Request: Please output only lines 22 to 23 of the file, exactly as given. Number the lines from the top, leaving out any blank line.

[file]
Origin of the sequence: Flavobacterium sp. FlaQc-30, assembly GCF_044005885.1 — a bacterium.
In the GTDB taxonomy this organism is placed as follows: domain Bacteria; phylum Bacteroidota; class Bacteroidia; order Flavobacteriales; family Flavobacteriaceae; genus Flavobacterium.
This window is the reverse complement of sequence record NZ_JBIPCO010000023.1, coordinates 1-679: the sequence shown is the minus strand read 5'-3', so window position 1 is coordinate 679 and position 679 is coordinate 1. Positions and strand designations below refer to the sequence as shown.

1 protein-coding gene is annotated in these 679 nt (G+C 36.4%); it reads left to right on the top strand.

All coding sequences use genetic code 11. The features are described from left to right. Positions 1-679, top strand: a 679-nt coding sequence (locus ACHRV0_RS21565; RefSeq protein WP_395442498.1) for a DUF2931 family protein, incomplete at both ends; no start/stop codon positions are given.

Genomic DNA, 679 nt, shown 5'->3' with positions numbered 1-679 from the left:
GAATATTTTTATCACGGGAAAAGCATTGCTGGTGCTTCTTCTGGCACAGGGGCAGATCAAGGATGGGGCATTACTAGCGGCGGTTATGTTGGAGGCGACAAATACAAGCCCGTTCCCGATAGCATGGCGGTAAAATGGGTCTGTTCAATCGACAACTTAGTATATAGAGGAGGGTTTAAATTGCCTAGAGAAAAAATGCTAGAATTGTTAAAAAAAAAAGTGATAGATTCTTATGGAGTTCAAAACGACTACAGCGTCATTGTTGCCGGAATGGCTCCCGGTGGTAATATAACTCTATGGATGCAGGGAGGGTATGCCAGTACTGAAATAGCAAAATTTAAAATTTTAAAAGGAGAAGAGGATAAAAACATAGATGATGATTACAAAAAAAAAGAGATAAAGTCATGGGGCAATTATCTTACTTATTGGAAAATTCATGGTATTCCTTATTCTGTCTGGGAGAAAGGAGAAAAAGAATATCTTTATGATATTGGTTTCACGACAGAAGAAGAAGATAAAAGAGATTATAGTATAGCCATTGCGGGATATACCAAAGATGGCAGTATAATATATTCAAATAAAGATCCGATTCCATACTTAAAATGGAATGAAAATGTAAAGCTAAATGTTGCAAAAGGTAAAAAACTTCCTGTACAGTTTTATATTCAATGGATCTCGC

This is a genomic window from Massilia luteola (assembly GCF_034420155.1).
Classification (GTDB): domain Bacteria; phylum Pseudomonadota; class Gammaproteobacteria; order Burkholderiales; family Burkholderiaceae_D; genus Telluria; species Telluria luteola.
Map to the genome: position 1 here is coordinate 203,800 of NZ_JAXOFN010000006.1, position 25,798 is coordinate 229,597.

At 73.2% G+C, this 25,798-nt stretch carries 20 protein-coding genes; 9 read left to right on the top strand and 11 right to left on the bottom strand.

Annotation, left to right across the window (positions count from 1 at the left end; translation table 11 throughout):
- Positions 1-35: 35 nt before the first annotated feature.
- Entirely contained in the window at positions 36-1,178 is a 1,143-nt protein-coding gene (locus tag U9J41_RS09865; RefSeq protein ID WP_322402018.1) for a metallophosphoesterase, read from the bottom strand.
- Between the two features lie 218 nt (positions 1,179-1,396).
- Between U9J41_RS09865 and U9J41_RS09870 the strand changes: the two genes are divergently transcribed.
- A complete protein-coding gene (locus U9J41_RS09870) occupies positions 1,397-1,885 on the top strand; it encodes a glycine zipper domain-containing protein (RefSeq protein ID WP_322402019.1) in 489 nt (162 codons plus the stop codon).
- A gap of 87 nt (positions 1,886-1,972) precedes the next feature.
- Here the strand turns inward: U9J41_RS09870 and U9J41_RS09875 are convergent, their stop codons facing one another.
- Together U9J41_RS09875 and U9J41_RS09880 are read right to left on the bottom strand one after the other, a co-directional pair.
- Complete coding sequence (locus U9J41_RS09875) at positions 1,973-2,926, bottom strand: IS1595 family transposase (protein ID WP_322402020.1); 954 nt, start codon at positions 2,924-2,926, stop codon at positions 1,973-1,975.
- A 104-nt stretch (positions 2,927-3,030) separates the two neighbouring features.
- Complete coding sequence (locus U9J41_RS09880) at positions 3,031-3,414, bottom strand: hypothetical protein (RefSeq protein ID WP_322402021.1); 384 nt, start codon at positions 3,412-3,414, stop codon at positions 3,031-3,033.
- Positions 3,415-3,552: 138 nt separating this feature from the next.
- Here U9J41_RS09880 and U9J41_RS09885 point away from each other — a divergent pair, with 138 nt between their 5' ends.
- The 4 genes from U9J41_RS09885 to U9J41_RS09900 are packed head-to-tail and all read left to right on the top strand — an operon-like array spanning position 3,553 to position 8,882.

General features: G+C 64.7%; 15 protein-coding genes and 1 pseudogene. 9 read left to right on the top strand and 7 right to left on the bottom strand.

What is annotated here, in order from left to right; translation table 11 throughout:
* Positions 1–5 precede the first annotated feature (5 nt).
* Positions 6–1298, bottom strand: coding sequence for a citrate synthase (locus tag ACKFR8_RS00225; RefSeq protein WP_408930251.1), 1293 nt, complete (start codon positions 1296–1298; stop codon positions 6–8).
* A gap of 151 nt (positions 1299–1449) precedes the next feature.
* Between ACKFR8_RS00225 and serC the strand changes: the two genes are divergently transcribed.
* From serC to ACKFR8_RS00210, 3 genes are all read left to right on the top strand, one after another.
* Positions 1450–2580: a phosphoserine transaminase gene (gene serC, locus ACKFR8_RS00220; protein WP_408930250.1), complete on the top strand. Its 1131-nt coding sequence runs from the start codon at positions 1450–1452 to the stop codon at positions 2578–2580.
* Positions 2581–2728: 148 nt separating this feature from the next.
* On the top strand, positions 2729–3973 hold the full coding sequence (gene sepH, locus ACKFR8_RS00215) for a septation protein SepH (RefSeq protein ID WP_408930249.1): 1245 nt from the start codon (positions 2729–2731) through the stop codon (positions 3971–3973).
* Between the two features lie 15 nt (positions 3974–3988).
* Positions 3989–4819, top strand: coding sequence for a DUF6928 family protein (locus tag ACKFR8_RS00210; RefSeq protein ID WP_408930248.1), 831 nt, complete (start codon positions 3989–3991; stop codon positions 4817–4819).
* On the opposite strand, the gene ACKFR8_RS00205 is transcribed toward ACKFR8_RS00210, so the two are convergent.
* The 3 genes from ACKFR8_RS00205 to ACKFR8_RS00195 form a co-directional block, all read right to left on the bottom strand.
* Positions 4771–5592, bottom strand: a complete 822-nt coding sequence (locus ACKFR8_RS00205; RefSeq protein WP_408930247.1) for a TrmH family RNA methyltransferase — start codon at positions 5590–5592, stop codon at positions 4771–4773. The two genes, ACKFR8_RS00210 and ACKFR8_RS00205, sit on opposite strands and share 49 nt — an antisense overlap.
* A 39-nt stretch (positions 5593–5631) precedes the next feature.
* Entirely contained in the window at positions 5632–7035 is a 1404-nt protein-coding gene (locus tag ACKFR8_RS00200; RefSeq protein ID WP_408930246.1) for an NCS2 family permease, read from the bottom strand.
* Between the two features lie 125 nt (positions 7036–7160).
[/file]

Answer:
- A 104-nt stretch (positions 2,927-3,030) separates the two neighbouring features.
- Complete coding sequence (locus U9J41_RS09880) at positions 3,031-3,414, bottom strand: hypothetical protein (RefSeq protein ID WP_322402021.1); 384 nt, start codon at positions 3,412-3,414, stop codon at positions 3,031-3,033.